“There was a lot of fighting with myself about what direction I wanted to go,” Rihanna‘s duet partner recently told Latina magazine. “Throughout the process there were songs that I used to love at that moment and then hated a few minutes later.” That indecisiveness is obvious to the listener as the 37-year-old manically hops genres with no rhyme or reason, but it’s also quintessentially Shakira (take a listen to the equally disjointed/amazing She Wolf) and, funnily enough, part of the album’s considerable charm.
The hitmaker’s voice and, at times, demented lyrics are so distinctive that she can drop a massive house anthem or channel Taylor Swift on a fragile guitar-pop ditty and still sound very much herself. It’s her favorite party trick and she puts it to good use on Shakira. Yes, a couple of tracks that fall flat and the LP would really benefit from a handful of radio-friendly singles (there’s not a lot to choose from) but the journey is so weird and wonderful that I instantly wanted to take it again.
While we’re on the topic of singles, let’s acknowledge how unfortunate the choices have been. Not because “Can’t Remember To Forget You” and “Empire” are bad songs — far from it — but, rather, because they don’t really represent the album. The former is a fantastic slice of reggae-tinged pop that worms its way into your consciousness after multiple listens. Which is great for an album track but not for a lead single from a superstar in search of a top 10 hit. “Empire” is an even more curious choice with its rock overtones and howled chorus. I genuinely love the song but it’s way too crazy for radio.
A much better option would have been Dr. Luke-produced party-starter “Dare (La La La)”, which was Shakira’s original choice. A video was filmed in 2013 but shelved when the diva became pregnant. It’s a shame because the frankly-nuts dance anthem picks up where hits “Waka Waka (This Time For Africa)” and “Hips Don’t Lie” left off — by positioning South America’s sweetheart as the queen of dancefloor. It’s euphoric, odd and destined to be huge internationally when the alternate World Cup version (it’s a bonus track) rolls out.
If you’re hoping for more upbeat anthems like “Dare (La La La)”, prepare for disappointment. The album is relatively ballad heavy but the smattering of dance-pop is very, very good. Take the Sia-penned/Greg Kurstin-produced Target bonus track “Chasing Shadows”. It’s a darkly romantic delight that rivals She Wolf gem “Men In This Town” as Shakira’s best electro-anthem. “Spotlight”, another Kurstin production, is a relentlessly catchy toe-tapper that sounds like a Kelly Clarkson pop/rock jam on acid complete with lyrics about laying golden eggs.
Shak dabbles in reggae-tinged pop again on LP highlight “Cut Me Deep”. A duet with Canadian band Magic! (they landed a huge international hit with “Rude” in 2013), the quirky collaboration sounds like No Doubt covering Pink and Nate Ruess‘ similarly sparse, emotionally raw and oddly catchy “Just Give Me A Reason”. Nasri‘s production — he also happens to be Magic!’s frontman — is incredibly tight and I wouldn’t be surprised if this is released as single in more adventurous territories.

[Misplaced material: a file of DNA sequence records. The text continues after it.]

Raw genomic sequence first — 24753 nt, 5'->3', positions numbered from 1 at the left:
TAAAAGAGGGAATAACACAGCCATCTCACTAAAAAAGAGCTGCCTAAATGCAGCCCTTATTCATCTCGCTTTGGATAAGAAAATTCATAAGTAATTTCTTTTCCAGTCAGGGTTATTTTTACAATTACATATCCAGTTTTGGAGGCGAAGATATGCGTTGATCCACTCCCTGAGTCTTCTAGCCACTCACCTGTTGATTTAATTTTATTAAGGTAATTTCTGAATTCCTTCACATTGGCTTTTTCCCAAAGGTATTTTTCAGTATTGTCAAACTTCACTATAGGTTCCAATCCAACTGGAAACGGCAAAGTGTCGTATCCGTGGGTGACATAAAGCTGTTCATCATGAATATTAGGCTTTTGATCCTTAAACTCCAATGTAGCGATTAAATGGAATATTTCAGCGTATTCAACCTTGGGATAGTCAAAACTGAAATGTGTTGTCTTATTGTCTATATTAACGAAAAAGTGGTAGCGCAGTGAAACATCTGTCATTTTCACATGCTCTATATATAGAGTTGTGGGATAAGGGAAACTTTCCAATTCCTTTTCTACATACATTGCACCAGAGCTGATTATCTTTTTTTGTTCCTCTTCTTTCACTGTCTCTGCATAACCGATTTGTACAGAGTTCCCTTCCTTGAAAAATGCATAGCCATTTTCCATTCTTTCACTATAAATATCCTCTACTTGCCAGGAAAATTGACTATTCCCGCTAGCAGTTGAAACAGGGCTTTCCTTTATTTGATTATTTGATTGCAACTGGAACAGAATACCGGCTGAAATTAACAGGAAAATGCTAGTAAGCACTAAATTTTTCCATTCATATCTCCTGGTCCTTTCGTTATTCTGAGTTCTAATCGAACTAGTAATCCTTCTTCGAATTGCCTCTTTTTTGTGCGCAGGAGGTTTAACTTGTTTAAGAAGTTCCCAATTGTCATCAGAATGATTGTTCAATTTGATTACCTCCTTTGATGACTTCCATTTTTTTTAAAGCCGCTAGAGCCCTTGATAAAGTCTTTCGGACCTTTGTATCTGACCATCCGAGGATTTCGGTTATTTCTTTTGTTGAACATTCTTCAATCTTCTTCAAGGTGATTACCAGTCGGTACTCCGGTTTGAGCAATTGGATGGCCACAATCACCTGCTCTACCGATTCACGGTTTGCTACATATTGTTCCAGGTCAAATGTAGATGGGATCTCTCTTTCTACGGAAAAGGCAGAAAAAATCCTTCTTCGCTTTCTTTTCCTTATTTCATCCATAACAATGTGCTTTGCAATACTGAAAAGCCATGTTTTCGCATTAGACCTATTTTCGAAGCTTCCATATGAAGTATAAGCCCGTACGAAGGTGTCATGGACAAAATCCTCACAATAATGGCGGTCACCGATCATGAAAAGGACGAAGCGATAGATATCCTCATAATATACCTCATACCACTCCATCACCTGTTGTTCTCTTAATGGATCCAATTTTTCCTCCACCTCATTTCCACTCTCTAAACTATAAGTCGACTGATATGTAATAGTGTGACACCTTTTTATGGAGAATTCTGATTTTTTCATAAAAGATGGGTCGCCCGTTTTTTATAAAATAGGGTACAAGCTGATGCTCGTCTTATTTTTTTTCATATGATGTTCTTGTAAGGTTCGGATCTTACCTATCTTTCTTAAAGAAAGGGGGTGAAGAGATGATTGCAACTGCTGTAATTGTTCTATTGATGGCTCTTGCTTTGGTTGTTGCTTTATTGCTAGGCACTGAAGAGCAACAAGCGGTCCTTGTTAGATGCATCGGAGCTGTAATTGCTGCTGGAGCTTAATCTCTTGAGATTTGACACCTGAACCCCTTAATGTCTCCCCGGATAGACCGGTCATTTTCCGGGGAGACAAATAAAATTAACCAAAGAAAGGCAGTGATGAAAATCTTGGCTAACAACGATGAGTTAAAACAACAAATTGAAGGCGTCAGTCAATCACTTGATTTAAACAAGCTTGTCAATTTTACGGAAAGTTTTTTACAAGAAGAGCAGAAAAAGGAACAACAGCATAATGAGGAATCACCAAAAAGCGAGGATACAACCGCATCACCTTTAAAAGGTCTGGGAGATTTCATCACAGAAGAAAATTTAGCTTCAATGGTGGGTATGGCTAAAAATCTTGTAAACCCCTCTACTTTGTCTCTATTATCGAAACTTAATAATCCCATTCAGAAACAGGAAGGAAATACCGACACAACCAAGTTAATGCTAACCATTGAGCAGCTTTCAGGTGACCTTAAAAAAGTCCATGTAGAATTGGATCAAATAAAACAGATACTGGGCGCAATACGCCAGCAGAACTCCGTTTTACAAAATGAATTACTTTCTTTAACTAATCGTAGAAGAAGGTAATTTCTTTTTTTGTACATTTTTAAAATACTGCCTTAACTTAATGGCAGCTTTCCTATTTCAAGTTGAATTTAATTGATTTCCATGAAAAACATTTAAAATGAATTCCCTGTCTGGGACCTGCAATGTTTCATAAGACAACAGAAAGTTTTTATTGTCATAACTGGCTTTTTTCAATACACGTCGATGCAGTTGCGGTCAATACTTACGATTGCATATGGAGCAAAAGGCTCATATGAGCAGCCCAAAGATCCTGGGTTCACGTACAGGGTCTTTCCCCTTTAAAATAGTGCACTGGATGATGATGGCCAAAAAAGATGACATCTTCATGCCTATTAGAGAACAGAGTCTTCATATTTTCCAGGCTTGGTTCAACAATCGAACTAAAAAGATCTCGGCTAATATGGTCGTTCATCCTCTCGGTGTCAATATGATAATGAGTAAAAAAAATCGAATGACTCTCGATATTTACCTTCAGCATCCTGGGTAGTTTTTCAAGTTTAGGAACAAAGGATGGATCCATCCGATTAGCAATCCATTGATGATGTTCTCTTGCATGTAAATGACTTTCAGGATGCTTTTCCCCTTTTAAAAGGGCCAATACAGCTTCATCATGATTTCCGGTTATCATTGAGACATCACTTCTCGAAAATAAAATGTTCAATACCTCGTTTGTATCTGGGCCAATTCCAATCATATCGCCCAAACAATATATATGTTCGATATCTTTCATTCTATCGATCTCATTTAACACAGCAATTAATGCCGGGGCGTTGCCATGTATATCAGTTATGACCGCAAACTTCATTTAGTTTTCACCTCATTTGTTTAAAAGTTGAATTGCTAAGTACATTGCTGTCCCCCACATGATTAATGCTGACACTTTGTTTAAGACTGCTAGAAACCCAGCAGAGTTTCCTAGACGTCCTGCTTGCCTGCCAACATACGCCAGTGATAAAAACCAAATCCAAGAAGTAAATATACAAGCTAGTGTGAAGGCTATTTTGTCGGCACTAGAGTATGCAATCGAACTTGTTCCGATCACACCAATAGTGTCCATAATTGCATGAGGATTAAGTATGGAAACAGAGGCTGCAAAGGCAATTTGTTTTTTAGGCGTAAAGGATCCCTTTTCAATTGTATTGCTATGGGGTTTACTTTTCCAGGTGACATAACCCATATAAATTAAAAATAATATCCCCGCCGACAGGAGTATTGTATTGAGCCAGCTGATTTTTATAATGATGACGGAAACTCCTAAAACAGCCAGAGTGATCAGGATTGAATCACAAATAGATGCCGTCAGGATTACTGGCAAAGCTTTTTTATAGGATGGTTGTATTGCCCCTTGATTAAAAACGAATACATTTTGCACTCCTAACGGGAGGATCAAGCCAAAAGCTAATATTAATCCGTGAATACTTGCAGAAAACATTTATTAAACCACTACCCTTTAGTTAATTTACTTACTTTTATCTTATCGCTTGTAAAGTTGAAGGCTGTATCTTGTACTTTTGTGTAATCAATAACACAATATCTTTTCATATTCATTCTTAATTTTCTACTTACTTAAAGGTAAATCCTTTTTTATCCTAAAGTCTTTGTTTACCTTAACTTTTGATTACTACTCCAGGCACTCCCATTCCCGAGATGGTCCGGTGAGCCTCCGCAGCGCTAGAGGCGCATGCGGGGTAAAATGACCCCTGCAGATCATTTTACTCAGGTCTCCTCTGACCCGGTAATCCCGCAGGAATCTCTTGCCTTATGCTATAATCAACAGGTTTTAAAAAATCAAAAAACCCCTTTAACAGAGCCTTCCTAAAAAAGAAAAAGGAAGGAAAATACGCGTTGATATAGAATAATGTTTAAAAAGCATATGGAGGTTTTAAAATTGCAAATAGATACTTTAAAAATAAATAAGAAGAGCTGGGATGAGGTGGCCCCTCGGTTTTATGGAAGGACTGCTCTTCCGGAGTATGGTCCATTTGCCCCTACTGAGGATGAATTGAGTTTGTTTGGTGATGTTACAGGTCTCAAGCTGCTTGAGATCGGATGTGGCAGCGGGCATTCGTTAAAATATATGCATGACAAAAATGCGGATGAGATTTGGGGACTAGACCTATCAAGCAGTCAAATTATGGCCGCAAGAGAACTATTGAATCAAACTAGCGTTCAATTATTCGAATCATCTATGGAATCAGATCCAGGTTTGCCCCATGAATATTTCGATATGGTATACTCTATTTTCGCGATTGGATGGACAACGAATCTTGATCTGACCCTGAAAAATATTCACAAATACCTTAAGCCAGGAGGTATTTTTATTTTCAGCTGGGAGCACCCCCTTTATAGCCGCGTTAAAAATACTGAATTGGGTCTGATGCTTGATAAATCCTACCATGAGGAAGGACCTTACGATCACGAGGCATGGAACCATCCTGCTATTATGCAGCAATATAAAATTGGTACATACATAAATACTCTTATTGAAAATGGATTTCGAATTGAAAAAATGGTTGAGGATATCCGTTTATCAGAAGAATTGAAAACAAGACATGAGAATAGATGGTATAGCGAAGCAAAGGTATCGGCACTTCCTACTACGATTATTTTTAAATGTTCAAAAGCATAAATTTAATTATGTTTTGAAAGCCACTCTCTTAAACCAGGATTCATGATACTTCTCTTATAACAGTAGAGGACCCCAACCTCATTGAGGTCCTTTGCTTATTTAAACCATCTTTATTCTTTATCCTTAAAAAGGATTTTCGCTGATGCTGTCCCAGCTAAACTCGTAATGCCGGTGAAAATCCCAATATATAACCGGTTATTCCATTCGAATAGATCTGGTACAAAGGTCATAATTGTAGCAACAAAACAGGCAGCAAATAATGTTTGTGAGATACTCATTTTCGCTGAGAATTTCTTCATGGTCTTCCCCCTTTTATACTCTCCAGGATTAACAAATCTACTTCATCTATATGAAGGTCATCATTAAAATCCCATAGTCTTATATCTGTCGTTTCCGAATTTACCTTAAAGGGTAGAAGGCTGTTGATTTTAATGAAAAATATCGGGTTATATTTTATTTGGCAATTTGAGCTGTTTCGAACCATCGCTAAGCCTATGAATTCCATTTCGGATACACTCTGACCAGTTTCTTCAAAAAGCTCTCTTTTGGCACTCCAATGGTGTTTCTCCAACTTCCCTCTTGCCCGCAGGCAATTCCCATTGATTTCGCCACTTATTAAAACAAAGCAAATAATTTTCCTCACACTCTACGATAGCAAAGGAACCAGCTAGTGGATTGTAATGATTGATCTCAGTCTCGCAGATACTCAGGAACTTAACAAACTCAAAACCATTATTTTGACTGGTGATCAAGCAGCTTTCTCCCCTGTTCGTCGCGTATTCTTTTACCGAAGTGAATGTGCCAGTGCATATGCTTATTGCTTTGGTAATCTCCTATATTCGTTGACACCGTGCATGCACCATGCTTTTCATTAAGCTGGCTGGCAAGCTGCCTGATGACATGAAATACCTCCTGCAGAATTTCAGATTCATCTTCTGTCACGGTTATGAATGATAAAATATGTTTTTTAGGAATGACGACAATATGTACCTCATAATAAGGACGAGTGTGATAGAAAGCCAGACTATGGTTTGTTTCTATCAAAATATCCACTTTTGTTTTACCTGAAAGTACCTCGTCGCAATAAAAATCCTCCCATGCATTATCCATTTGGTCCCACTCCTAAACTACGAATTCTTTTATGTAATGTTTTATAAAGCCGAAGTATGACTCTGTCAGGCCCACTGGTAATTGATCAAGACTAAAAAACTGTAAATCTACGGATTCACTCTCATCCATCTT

The rest of the album is, surprisingly enough, largely comprised of melodic, rootsy pop with a slight country twist. Actually, the twist isn’t even that slight on Blake Shelton duet “Medicine”. This finds the blond bombshell in full cowgirl mode, serving Carrie Underwood realness while trading verses with her fellow The Voice coach. I’m not sure how well this will sit with country music aficionados but I like it.
“The One Thing” is a better example of Shakira’s exploration of organic guitar-pop. This wouldn’t sound out of place on a Taylor Swift album (well, perhaps on the genre-bridging Red) with its sunny sing-a-long chorus and infectious hand-claps and foot-stomps. It’s relentlessly adorable and utterly irresistible. A description that applies to the more sedate but equally appealing “23″, which is an open love letter to boyfriend Gerard Piqué.
“Do you believe in destiny because I do, as I did then, when you were only 23?” she asks sweetly over a simple beat before freestyling a wicked vocal hook. You can even hear the couple’s child giggle at the end of the track. It’s an avalanche of cute! Similarly serene is breezy guitar ballad “Loca Por Ti”, which was recorded in different languages for the various international editions of Shakira. It’s an absolute winner.
The flip-side of that love fest is Chantal Kreviazuk-penned “You Don’t Care About Me”. The bitter anthem finds Shakira tap into a similar vein of discontent as “Don’t Bother”, letting her ex know exactly how she feels over sparse beats and brass. “I say it confidently that you just don’t care about me” is her memorable refrain. This is a real grower. It takes a couple of listens but there’s something mesmerizing about the mega-selling songstress in a foul mood.
There aren’t really any real misfires on the album but “Broken Record” is too saccharine for my liking and piano ballad “That Way” feels like an afterthought. Shakira is an extremely good collection of songs without an obvious hit or overarching sound. It’s simply held together by the Colombian’s quirky lyrics and inimitable voice. And that’s more than enough for the diva’s millions of fans around the globe.
Pops like: Shakira making up her own lyrics to No Doubt hits.
Possible Future Singles: “Dare (La La La)” is a no-brainer, while “Chasing Shadows” is ridiculously great. “The One Thing”, “Cut Me Deep” and “Loca Por Ti” could work in different markets.
Idolator Score: 4/5
— Mike Wass